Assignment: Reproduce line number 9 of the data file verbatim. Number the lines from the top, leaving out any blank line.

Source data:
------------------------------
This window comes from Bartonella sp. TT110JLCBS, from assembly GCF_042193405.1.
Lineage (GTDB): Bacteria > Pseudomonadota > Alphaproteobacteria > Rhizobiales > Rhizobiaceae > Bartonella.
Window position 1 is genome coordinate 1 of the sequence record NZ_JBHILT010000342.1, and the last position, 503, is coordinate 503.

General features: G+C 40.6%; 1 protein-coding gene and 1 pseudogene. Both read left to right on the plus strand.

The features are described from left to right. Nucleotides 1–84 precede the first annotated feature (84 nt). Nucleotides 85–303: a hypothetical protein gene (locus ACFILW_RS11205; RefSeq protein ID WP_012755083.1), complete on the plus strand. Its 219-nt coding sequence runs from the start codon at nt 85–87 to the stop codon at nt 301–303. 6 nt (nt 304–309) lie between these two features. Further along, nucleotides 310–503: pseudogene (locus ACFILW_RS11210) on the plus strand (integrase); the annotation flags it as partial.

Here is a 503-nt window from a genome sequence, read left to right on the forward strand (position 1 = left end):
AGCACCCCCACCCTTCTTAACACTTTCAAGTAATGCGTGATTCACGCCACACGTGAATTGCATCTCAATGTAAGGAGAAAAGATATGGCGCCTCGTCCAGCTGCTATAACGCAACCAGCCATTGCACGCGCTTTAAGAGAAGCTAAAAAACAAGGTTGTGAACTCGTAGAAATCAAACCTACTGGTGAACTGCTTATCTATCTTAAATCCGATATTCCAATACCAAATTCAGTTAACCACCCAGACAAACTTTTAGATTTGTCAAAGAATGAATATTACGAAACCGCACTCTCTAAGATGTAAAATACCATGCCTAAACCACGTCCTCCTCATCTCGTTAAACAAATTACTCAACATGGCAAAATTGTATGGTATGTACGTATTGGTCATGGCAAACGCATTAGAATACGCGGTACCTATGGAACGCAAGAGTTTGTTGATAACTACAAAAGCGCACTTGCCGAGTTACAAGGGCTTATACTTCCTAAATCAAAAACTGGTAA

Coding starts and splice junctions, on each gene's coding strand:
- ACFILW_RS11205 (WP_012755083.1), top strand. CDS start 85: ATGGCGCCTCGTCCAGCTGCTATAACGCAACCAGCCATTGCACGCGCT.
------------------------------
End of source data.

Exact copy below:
- ACFILW_RS11205 (WP_012755083.1), top strand. CDS start 85: ATGGCGCCTCGTCCAGCTGCTATAACGCAACCAGCCATTGCACGCGCT.